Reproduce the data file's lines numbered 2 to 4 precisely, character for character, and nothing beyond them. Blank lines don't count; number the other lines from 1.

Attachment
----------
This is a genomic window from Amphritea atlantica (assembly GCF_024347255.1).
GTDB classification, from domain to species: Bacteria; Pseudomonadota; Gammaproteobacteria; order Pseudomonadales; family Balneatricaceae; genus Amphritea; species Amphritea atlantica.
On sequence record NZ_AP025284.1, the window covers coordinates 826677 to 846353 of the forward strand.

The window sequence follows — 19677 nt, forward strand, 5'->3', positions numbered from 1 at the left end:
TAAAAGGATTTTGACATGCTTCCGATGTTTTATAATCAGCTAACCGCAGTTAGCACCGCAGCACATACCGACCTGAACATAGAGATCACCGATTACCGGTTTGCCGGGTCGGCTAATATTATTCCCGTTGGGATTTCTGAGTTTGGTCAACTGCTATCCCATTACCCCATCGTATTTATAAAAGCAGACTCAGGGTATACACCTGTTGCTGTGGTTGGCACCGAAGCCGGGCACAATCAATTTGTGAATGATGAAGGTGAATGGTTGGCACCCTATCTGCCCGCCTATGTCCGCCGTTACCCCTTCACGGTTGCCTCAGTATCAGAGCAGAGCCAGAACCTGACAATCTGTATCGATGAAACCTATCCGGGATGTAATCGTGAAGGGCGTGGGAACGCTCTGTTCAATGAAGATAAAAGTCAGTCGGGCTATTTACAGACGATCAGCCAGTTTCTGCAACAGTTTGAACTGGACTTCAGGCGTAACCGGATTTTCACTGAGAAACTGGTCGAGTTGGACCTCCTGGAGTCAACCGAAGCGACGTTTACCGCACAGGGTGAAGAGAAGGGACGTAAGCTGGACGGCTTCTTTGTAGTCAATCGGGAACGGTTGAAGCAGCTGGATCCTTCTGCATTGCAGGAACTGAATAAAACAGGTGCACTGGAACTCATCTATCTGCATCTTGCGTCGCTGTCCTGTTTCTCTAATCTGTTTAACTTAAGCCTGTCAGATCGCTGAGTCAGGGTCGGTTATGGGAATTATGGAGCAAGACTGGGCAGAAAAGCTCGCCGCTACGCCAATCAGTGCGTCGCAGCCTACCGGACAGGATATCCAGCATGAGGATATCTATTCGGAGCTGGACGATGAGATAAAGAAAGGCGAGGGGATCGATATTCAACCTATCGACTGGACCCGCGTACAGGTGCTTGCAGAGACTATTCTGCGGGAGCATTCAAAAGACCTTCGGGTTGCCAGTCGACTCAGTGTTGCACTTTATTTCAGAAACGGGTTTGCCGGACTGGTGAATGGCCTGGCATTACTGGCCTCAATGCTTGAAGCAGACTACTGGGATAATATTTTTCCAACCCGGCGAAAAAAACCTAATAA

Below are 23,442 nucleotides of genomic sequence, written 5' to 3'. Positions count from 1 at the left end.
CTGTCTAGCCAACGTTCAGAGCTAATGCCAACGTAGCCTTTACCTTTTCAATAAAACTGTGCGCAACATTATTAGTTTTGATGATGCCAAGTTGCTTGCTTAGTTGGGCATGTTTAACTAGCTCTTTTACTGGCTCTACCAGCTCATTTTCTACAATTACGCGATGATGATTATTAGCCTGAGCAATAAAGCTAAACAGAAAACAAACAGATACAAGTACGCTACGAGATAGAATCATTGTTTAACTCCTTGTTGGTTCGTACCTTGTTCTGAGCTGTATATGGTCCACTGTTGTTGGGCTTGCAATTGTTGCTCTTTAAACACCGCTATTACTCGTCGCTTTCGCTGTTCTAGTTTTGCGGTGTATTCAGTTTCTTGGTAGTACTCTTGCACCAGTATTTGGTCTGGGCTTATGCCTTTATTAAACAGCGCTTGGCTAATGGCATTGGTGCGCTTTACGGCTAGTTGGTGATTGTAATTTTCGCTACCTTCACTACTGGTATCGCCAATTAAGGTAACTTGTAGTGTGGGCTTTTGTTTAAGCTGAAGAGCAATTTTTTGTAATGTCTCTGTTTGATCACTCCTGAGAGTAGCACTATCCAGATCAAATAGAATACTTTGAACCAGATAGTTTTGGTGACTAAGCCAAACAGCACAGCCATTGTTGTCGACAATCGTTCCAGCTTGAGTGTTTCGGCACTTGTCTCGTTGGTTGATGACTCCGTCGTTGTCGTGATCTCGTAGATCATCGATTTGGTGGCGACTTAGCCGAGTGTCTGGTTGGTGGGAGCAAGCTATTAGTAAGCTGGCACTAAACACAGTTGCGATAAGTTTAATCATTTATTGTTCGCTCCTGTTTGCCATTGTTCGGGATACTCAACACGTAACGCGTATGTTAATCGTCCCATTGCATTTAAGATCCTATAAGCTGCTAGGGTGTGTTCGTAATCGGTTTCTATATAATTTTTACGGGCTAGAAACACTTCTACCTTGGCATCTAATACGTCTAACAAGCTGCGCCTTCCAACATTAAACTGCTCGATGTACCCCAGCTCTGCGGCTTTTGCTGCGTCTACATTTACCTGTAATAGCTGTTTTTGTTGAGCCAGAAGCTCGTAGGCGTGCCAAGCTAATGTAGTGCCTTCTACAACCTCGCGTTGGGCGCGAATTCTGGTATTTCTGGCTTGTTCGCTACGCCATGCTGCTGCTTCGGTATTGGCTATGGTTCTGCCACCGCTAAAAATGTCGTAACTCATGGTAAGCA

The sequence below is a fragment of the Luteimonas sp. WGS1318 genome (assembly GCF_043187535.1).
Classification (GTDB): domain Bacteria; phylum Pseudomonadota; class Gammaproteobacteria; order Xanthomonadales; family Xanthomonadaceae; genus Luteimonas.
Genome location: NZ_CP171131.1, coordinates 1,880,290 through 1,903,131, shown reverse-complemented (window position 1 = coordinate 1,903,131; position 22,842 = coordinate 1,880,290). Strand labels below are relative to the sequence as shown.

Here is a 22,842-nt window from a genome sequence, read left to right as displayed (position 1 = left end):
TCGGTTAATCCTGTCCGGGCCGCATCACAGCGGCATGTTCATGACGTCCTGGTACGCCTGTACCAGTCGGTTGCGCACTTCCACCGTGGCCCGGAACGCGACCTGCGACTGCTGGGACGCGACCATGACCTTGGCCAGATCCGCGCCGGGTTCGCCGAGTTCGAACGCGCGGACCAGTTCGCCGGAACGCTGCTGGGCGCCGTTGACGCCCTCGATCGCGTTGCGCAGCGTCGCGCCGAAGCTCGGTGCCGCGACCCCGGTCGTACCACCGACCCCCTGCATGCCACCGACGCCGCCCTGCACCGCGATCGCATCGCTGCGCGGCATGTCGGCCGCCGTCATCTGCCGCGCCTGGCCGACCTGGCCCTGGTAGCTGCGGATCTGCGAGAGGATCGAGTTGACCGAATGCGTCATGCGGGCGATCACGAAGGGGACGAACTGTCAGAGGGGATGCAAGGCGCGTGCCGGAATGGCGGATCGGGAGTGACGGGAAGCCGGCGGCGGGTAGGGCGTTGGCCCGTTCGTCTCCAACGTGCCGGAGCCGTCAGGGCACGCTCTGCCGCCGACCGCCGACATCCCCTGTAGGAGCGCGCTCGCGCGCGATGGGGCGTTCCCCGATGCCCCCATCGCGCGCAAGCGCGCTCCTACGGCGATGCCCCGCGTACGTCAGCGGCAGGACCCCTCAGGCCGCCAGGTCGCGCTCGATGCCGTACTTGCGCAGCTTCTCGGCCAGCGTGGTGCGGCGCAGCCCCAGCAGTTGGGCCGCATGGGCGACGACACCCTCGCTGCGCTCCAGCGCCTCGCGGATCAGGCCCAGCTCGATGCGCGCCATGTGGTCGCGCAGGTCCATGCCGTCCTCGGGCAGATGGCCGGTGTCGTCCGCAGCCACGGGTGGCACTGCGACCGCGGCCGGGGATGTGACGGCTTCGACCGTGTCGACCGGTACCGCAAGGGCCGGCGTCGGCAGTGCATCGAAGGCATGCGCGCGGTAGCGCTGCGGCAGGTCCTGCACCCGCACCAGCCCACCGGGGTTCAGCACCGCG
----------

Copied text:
GTDB classification, from domain to species: Bacteria; Pseudomonadota; Gammaproteobacteria; order Pseudomonadales; family Balneatricaceae; genus Amphritea; species Amphritea atlantica.
On sequence record NZ_AP025284.1, the window covers coordinates 826677 to 846353 of the forward strand.

The window sequence follows — 19677 nt, forward strand, 5'->3', positions numbered from 1 at the left end: